Two hundred years ago, gallant Polish freedom fighters praised these principles when they sang, "Poland is not lost while Poles still live." Today we rejoice. Poland is not lost but has once again been found because men like you still live.

God bless you, your beloved land, and our United States of America.

President Walesa. Honored Mr. President, thank you for such a nice welcome. Thank you for your friendly words. I am happy that I stepped again on the hospitable American land.

I come as the President of a sovereign and democratic Republic of Poland, the country which was the first to challenge communism and today is building a system of freedom, democracy, and free enterprise.

It is not a coincidence that it is America which is the target of one of my first trips in my Presidential term of office. The United States has, for over 200 years, been exemplifying to the world how to build a system of freedom. The United States led the free world defending values of democracy and humanism. Your determination and your civilizational bloom were the hope of Poles opposing alien domination. It was America, in the name of the international community, that restored recently peace and justice in the Persian Gulf.

Poland is not a world superpower; her actions do not have a global dimension. But it was Poland first in Central Europe to step upon the path of freedom. Poland is the country which paves the way for other nations liberating themselves from communism.

Poland also took upon itself the burden of leading in the structuring of a market economy. We used in the past the assistance of the United States of America -- political, economic, and first of all, moral.

Today, a major part of our debt burden was reduced. Your personal involvement in this cause has, for Poland, a historical dimension. It gives us new, great possibilities. For this help, I most cordially thank the great American Nation.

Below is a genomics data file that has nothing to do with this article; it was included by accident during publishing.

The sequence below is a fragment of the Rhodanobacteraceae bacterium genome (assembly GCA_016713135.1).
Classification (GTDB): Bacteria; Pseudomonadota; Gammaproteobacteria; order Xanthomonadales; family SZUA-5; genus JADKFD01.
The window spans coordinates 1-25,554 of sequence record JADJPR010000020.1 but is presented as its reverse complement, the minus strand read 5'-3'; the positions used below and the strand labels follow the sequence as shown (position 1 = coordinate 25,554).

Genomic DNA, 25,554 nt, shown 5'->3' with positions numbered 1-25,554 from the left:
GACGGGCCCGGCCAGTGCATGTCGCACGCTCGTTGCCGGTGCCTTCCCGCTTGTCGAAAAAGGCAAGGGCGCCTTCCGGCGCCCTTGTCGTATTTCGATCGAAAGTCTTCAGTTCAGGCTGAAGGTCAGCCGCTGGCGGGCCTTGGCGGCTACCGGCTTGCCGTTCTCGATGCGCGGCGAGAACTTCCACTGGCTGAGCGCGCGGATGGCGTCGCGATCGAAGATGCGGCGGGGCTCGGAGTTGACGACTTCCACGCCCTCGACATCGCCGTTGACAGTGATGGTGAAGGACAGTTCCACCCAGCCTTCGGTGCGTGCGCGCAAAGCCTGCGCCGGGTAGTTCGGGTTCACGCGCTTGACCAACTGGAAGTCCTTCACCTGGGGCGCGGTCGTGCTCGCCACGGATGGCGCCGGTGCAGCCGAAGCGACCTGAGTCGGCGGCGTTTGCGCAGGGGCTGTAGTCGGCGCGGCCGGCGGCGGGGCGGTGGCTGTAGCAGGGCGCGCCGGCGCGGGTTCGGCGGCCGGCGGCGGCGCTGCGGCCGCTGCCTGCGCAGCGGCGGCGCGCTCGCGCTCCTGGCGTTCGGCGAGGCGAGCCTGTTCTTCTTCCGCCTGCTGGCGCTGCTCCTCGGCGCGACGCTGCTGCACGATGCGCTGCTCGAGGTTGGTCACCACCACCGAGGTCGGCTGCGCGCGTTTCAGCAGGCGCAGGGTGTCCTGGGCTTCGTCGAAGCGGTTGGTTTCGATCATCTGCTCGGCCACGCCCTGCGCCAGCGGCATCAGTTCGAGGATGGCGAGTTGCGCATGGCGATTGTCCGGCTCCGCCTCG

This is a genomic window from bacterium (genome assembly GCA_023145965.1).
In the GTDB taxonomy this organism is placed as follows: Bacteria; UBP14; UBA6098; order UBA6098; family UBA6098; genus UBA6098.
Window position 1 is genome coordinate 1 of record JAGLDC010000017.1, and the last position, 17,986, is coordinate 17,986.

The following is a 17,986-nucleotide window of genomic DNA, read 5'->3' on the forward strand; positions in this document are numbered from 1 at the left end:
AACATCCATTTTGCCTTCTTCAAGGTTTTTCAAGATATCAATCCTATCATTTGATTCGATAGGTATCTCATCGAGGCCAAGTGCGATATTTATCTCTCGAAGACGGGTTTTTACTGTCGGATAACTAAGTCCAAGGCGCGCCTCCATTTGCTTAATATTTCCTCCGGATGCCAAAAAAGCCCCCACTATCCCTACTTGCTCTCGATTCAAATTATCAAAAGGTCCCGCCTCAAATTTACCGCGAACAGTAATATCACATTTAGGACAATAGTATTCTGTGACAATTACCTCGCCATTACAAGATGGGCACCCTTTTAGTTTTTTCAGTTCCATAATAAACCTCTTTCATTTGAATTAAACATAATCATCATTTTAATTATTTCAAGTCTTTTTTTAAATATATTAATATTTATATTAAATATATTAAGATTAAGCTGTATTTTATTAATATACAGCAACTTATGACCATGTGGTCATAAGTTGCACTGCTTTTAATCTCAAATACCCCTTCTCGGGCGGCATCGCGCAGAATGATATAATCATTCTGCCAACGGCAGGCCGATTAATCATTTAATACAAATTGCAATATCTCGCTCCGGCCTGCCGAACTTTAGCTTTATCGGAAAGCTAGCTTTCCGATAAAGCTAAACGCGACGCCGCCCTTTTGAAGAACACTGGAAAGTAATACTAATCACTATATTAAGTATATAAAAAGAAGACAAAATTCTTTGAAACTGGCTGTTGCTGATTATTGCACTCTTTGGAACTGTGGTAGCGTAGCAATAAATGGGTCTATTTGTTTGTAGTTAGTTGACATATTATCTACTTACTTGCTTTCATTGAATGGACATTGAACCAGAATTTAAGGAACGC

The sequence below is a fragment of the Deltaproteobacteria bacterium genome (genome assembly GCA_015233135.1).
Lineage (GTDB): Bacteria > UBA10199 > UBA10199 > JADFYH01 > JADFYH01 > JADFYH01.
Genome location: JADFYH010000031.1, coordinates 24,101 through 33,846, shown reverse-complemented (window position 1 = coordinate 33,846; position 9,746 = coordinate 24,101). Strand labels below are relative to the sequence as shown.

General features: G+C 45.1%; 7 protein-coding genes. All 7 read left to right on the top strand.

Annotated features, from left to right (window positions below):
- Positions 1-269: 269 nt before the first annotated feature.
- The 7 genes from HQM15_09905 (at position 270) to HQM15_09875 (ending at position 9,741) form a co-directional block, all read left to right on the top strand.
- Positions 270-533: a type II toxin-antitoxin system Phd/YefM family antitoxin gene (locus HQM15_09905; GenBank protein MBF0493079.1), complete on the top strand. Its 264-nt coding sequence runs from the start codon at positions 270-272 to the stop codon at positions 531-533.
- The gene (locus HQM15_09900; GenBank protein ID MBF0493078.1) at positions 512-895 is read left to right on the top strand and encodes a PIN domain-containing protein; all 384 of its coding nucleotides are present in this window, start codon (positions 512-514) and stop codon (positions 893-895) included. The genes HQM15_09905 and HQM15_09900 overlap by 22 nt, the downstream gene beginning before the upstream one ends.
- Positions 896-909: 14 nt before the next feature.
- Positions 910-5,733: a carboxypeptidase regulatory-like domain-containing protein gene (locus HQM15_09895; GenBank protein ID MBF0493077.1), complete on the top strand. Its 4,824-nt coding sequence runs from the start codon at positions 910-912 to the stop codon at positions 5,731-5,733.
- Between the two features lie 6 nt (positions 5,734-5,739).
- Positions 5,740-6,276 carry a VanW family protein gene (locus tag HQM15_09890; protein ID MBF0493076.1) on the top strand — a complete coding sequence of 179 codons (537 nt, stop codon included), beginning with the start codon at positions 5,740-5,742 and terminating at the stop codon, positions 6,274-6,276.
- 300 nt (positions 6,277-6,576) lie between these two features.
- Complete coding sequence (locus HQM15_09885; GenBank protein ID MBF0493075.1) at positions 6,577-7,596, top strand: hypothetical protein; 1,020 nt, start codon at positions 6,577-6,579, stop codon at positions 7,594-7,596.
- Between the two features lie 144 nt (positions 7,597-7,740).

The changes in Poland are not completed yet. The political victory of Solidarity should be reflected in economic success. Our success is important not only to us; it is needed for Europe because it is a condition of order and stability. It is needed by the whole free world, for it extends its boundaries by the central region of the continent, it extends the zone of democracy and security.

The relations between the Republic of Poland and the United States have today reached their peak after the war. One could even say that they reached their peak in the whole of history. Our countries are linked by common values and the same ideals. We are linked by friendly collaboration on the international arena. I would like this to be followed by a development of mutually advantageous economic cooperation.

Free Poland is becoming a country of new economic opportunities. It is worth to broaden the cooperation with it, to trade and to invest. I invite you to this cooperation, for it is going to be advantageous to both sides.

I know, Mr. President, that you're a sincere friend of Poland. I'm grateful to you for your extremely goodwill interest in our problems. Our talks shall contribute to the strengthening of cooperation and the friendship of our nations.

God bless you, Mr. President. God bless America.

Note: President Bush spoke at 10:12 a.m. at the South Portico of the White House, where President Walesa was accorded a formal welcome with full military honors. In his remarks, President Bush referred to Secretary of Commerce Robert A. Mosbacher. President Walesa spoke in Polish, and his remarks were translated by an interpreter. Following the ceremony, the two Presidents met in the Oval Office.

George Bush, Remarks at the Welcoming Ceremony for President Lech Walesa of Poland Online by Gerhard Peters and John T. Woolley, The American Presidency Project